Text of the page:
Thread- and Signal-Safety

All libunwind routines are thread-safe. What this means is that multiple threads may use libunwind simulatenously. However, any given cursor may be accessed by only one thread at any given time.

To ensure thread-safety, some libunwind routines may have to use locking. Such routines must not be called from signal handlers (directly or indirectly) and are therefore not signal-safe. The manual page for each libunwind routine identifies whether or not it is signal-safe, but as a general rule, any routine that may be needed for local unwinding is signal-safe (e.g., unw_step() for local unwinding is signal-safe). For remote-unwinding, none of the libunwind routines are guaranteed to be signal-safe.

Unwinding Through Dynamically Generated Code

Libunwind provides the routines _U_dyn_register() and _U_dyn_cancel() to register/cancel the information required to unwind through code that has been generated at runtime (e.g., by a just-in-time (JIT) compiler). It is important to register the information for all dynamically generated code because otherwise, a debugger may not be able to function properly or high-level language exception handling may not work as expected.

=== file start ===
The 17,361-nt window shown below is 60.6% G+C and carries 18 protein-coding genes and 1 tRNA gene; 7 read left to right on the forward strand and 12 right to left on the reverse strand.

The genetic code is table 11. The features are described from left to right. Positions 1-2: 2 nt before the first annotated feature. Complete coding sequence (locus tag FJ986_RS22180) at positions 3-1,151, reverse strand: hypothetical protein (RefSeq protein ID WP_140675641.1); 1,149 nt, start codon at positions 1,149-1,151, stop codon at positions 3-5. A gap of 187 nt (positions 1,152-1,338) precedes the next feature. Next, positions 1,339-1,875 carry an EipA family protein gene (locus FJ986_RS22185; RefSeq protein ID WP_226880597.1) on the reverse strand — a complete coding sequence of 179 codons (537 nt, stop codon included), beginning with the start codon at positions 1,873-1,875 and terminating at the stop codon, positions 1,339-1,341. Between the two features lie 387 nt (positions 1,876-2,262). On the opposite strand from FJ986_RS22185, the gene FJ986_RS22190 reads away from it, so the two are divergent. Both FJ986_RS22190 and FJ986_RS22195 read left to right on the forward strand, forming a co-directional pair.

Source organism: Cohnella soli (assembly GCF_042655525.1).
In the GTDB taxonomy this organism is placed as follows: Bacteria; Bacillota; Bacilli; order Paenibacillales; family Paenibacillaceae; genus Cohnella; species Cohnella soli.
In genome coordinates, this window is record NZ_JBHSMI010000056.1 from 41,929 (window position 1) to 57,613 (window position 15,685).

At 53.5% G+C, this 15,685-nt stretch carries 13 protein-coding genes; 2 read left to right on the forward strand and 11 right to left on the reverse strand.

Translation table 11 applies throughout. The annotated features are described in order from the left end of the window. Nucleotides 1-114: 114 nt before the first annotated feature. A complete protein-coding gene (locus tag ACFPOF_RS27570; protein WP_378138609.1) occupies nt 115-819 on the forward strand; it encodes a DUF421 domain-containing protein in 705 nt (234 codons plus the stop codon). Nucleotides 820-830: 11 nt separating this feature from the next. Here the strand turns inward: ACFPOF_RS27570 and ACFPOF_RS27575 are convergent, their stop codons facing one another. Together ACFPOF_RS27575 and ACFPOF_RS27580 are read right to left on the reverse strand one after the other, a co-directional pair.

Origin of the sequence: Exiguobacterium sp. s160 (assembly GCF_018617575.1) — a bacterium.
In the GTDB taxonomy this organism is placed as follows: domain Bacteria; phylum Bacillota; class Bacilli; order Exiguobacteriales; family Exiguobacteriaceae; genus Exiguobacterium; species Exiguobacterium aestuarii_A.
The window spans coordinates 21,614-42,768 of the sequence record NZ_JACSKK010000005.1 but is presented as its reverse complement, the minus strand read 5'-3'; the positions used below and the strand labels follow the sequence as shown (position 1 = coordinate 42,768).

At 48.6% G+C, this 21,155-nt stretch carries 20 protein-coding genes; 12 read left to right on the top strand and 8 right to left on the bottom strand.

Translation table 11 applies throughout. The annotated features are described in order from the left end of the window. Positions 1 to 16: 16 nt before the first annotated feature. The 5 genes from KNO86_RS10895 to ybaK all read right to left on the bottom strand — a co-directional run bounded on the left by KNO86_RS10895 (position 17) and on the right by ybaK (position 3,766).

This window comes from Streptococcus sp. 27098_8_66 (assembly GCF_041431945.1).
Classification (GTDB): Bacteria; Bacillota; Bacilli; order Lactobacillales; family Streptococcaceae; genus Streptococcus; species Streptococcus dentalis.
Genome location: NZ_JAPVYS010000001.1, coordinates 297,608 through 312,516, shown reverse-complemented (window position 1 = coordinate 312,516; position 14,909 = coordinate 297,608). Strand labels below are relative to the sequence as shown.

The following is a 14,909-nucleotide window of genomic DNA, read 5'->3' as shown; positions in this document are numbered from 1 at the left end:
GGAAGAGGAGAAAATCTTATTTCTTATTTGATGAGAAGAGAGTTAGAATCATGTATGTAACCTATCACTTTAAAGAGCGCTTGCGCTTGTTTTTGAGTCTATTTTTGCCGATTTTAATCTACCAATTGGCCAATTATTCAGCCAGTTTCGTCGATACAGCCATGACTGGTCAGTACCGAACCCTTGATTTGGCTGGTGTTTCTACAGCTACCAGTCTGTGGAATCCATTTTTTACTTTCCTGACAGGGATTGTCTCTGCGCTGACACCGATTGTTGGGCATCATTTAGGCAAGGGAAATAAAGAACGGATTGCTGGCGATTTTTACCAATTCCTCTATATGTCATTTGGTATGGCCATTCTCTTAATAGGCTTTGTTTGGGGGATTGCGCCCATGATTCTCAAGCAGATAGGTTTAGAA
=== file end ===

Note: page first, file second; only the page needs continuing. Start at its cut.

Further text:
The interface for registering and canceling dynamic unwind info has been designed for maximum efficiency, so as to minimize the performance impact on JIT-compilers. In particular, both routines are guaranteed to execute in ``constant time'' (O(1)) and the data-structure encapsulating the dynamic unwind info has been designed to facilitate sharing, such that similar procedures can share much of the underlying information.

For more information on the libunwind support for dynamically generated code, see libunwind-dynamic(3).

Caching of Unwind Info

To speed up execution, libunwind may aggressively cache the information it needs to perform unwinding. If a process changes during its lifetime, this creates a risk of libunwind using stale data. For example, this would happen if libunwind were to cache information about a shared library which later on gets unloaded (e.g., via dlclose(3)).